Vitamin D deficiency is a global public health problem, a pandemic that commonly affects the elderly and those with comorbidities such as obesity, diabetes, hypertension, respiratory disorders, recurrent infections, immune deficiency, and malignancies, as well as ethnic minorities living in temperate countries. The same groups were worst affected by COVID-19. Since vitamin D deficiency weakens the immune system, it increases the risk of infections, complications, and deaths, such as from sepsis and COVID-19. Deficiency can be remedied cost-effectively through targeted food fortification, supplementation, and/or daily safe sun exposure. Its endocrine functions are limited to mineral metabolism, musculoskeletal systems, specific cell membrane interactions, and parathyroid gland functions. Except for the rapid, endocrine, and cell membrane-based non-genomic functions, all other biological and physiological activities of vitamin D depend on the adequate intracellular synthesis of 1,25(OH)2D (calcitriol) in peripheral target cells via the genome. Calcitriol mediates autocrine (intracrine) and paracrine signalling in immune cells, which provides broader, protective immune functions crucial to overcoming infections. The synthesis of 1,25(OH)2D (calcitriol) in peripheral target cells is dependent on diffusion and endocytosis of D3 and 25(OH)D from the circulation into them, which requires maintenance of serum 25(OH)D concentration above 50 ng/mL. Therefore, in acute infections such as sepsis and respiratory infections like COVID-19, it is necessary to rapidly provide its precursors, D3 and 25(OH)D, through the circulation to generate adequate intracellular calcitriol. Immune defence is one of the crucial non-hormonal functions of vitamin D. A single oral (bolus) dose or divided upfront loading doses between 100,000 and 500,000 IU, using 50,000 IU vitamin D3 increase the serum 25(OH)D concentrations to a therapeutic level of above 50 ng/mL that lasts between two to three months. This takes three to five days to raise serum 25(OH)D. In contrast, a single oral dose of calcifediol (0.014 mg/kg body weight) can generate the needed 25(OH)D concentration within four hours. Considering both D3 and 25(OH)D enter immune cells for generating calcitriol, using the combination of D3 (medium-term) and calcifediol (immediate) is cost-effective and leads to the best clinical outcome. To maximise protection against infections, particularly to reduce COVID-19-associated complications and deaths, healthcare workers should advise patients on safe sun exposure, adequate vitamin D supplementation and balanced diets containing zinc, magnesium, and other micronutrients to support the immune system. Meanwhile, governments, the World Health Organisation, the Centers for Disease Control, and governments should consider similar recommendations to physicians and the public, change the outdated vitamin D and other micronutrient recommendations directed to their population, and organise targetted food fortification programs for the vulnerable groups. This article discusses a rational approach to maintaining a sustained serum 25(OH)D concentration above 50 ng/mL, necessary to attain a robust immune system for overcoming infections. Such would cost-effectively improve the population's health and reduce healthcare costs. It also describes three cost-effective, straightforward protocols for achieving and sustaining therapeutic serum 25(OH)D concentrations above 50 ng/mL (>125 nmol/L) to keep the population healthy, reduce absenteeism, improve productivity, and lower healthcare costs.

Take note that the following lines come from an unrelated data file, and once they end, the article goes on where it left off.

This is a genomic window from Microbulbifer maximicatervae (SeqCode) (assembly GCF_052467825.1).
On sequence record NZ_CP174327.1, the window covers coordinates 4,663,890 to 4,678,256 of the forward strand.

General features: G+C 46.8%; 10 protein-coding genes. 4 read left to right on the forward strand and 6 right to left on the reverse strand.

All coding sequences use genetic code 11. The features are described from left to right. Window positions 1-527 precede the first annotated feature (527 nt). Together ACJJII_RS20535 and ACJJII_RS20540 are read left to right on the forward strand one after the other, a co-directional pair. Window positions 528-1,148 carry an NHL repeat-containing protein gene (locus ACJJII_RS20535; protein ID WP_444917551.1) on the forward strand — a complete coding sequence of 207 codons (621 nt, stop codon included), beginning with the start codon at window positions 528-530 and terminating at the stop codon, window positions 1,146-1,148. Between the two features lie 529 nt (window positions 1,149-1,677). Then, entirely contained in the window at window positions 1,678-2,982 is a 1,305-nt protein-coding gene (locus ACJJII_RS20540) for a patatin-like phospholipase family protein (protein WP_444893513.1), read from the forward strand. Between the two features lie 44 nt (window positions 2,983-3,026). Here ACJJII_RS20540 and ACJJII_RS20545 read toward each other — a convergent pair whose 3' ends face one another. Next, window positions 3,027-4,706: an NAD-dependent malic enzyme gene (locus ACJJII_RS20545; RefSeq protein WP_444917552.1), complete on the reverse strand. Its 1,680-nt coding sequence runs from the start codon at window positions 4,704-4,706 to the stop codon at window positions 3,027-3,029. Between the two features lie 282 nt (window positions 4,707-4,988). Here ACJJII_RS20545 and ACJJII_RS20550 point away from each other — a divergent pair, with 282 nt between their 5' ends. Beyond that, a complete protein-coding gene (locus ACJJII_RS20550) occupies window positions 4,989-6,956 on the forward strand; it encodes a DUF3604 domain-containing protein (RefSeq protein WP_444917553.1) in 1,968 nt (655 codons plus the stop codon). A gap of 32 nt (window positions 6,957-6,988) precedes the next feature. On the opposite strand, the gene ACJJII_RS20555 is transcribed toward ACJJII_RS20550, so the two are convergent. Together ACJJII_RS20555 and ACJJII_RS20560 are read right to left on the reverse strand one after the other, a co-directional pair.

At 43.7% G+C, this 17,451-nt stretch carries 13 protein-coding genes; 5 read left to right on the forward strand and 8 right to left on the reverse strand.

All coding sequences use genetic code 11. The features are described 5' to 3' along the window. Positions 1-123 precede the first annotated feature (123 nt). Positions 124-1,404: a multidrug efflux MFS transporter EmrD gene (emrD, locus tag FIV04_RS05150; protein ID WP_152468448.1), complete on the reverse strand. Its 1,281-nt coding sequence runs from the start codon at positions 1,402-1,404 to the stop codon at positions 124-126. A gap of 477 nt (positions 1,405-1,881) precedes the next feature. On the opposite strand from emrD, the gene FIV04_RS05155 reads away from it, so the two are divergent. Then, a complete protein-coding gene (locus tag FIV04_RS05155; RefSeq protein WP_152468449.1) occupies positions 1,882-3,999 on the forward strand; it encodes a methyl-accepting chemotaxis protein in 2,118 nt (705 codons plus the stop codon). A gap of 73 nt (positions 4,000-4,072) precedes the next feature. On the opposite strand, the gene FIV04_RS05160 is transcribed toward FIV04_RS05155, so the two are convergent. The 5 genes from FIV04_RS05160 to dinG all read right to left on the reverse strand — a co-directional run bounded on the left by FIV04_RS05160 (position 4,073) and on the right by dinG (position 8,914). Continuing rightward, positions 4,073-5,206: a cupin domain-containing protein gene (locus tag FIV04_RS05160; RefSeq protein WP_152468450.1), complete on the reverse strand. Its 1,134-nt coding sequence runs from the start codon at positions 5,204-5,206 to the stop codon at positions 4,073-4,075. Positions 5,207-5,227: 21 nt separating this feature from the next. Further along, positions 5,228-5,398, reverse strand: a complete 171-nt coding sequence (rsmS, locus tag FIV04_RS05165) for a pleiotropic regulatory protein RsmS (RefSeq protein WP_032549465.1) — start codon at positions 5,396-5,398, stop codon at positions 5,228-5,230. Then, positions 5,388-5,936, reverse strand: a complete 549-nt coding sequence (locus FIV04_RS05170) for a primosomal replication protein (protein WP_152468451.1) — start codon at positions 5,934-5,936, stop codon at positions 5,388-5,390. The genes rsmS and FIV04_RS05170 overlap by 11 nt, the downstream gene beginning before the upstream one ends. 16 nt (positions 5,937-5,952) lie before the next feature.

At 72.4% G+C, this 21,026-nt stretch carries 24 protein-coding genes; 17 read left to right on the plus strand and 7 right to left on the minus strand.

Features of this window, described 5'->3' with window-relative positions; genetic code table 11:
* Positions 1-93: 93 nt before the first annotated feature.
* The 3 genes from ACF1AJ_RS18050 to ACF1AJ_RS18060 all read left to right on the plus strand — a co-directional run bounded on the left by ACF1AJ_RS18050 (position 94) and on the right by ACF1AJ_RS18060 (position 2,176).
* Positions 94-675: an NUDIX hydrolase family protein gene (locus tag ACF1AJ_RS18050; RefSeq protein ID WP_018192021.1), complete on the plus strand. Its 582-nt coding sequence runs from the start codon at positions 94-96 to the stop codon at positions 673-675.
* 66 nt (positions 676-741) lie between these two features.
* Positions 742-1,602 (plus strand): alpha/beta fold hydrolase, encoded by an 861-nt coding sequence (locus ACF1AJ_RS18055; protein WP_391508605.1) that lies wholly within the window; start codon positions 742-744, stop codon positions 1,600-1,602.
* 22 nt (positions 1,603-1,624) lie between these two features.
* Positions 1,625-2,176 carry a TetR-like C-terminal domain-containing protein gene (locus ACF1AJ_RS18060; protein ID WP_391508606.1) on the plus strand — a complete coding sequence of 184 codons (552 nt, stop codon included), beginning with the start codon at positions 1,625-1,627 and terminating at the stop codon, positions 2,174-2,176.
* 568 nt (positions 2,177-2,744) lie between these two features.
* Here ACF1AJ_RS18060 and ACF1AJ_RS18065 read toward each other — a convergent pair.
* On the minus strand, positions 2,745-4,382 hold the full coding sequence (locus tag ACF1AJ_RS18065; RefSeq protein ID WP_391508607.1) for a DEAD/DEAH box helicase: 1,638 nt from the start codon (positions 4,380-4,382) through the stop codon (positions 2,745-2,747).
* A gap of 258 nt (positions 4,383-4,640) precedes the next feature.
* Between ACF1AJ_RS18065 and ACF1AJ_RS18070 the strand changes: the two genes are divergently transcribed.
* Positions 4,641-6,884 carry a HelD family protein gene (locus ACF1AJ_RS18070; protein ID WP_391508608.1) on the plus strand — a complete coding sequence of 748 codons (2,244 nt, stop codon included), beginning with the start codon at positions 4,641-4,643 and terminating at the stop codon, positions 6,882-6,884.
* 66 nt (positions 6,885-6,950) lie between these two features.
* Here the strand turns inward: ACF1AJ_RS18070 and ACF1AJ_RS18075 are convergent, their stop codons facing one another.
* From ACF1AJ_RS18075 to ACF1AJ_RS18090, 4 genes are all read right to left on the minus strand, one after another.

Subject(s)
COVID-19 , Sepsis , Vitamin D Deficiency , Aged , Calcifediol , Calcitriol , Cholecalciferol , Dietary Supplements , Humans , Immune System , Sepsis/drug therapy , Vitamin D/analogs & derivatives , Vitamins/therapeutic use
7.
Przegl Epidemiol ; 76(1): 79-96, 2022.
Article in English | MEDLINE | ID: covidwho-1955472

ABSTRACT

The aim of the study was to assess the lifestyle of a selected group of inhabitants of the Mazowieckie Voivodeship before the pandemic and to analyse the impact of lockdown on changes in lifestyle, including changes in the consumption of selected food products that are a source of vitamins and minerals. In August 2020, a survey was conducted based on a proprietary questionnaire. It was shown that during the lockdown period, 24.7% of women and 27.1% of men made changes in their lives. The changes concerned working hours, nature of work, hours of sleep, number of meals consumed and diet. The analysis of the diet showed a decrease in the consumption of vegetables, fruits and legumes in some respondents, which, with low frequency of consumption, may lead to a deficiency of dietary fibre, vitamin C, folic acid, polyphenols and potassium. The consumption of fish, spreadable fats, salt, sugar and drinks was not compliant with the recommendations of healthy eating. Public education about healthy lifestyles is essential to prevent complications from COVID-19.


Subject(s)
COVID-19 , Animals , COVID-19/prevention & control , Communicable Disease Control , Diet , Feeding Behavior , Female , Humans , Life Style , Poland , Vegetables , Vitamins
8.
Nutrients ; 14(10)2022 May 18.
Article in English | MEDLINE | ID: covidwho-1953779

ABSTRACT